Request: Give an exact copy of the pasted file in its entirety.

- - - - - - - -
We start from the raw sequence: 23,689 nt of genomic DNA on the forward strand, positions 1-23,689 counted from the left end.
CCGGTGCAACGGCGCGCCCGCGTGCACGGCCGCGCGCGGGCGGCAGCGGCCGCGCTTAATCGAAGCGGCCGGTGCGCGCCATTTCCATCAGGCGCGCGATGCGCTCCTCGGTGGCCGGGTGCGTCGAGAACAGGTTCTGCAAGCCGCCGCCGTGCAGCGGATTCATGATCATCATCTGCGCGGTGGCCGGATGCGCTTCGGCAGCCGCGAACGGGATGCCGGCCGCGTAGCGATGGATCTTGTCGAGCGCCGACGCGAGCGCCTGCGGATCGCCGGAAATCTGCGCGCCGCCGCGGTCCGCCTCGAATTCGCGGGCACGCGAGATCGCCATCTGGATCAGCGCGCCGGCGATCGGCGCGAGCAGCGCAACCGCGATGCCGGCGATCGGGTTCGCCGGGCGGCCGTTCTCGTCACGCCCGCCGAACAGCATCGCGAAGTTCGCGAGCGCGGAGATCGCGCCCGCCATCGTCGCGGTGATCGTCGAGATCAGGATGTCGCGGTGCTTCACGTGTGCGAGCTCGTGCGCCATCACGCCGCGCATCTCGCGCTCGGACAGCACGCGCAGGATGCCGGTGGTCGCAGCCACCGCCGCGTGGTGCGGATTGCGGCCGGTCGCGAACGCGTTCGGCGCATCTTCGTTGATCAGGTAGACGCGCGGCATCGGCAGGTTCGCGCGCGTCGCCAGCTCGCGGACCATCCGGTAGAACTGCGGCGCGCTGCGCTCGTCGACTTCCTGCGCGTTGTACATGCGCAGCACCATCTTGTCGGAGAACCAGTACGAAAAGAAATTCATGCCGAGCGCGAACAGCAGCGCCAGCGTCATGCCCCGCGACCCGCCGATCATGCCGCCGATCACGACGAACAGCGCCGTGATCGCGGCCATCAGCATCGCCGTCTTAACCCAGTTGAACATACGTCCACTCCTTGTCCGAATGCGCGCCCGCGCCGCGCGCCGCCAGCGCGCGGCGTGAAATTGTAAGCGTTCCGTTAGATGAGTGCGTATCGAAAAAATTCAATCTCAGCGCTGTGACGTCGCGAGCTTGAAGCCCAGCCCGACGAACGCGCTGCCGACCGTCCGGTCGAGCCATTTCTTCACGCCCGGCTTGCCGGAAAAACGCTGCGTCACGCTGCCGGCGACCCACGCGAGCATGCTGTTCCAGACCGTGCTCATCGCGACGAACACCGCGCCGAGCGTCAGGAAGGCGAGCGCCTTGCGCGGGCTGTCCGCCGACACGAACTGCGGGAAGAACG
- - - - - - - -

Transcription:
We start from the raw sequence: 23,689 nt of genomic DNA on the forward strand, positions 1-23,689 counted from the left end.
CCGGTGCAACGGCGCGCCCGCGTGCACGGCCGCGCGCGGGCGGCAGCGGCCGCGCTTAATCGAAGCGGCCGGTGCGCGCCATTTCCATCAGGCGCGCGATGCGCTCCTCGGTGGCCGGGTGCGTCGAGAACAGGTTCTGCAAGCCGCCGCCGTGCAGCGGATTCATGATCATCATCTGCGCGGTGGCCGGATGCGCTTCGGCAGCCGCGAACGGGATGCCGGCCGCGTAGCGATGGATCTTGTCGAGCGCCGACGCGAGCGCCTGCGGATCGCCGGAAATCTGCGCGCCGCCGCGGTCCGCCTCGAATTCGCGGGCACGCGAGATCGCCATCTGGATCAGCGCGCCGGCGATCGGCGCGAGCAGCGCAACCGCGATGCCGGCGATCGGGTTCGCCGGGCGGCCGTTCTCGTCACGCCCGCCGAACAGCATCGCGAAGTTCGCGAGCGCGGAGATCGCGCCCGCCATCGTCGCGGTGATCGTCGAGATCAGGATGTCGCGGTGCTTCACGTGTGCGAGCTCGTGCGCCATCACGCCGCGCATCTCGCGCTCGGACAGCACGCGCAGGATGCCGGTGGTCGCAGCCACCGCCGCGTGGTGCGGATTGCGGCCGGTCGCGAACGCGTTCGGCGCATCTTCGTTGATCAGGTAGACGCGCGGCATCGGCAGGTTCGCGCGCGTCGCCAGCTCGCGGACCATCCGGTAGAACTGCGGCGCGCTGCGCTCGTCGACTTCCTGCGCGTTGTACATGCGCAGCACCATCTTGTCGGAGAACCAGTACGAAAAGAAATTCATGCCGAGCGCGAACAGCAGCGCCAGCGTCATGCCCCGCGACCCGCCGATCATGCCGCCGATCACGACGAACAGCGCCGTGATCGCGGCCATCAGCATCGCCGTCTTAACCCAGTTGAACATACGTCCACTCCTTGTCCGAATGCGCGCCCGCGCCGCGCGCCGCCAGCGCGCGGCGTGAAATTGTAAGCGTTCCGTTAGATGAGTGCGTATCGAAAAAATTCAATCTCAGCGCTGTGACGTCGCGAGCTTGAAGCCCAGCCCGACGAACGCGCTGCCGACCGTCCGGTCGAGCCATTTCTTCACGCCCGGCTTGCCGGAAAAACGCTGCGTCACGCTGCCGGCGACCCACGCGAGCATGCTGTTCCAGACCGTGCTCATCGCGACGAACACCGCGCCGAGCGTCAGGAAGGCGAGCGCCTTGCGCGGGCTGTCCGCCGACACGAACTGCGGGAAGAACG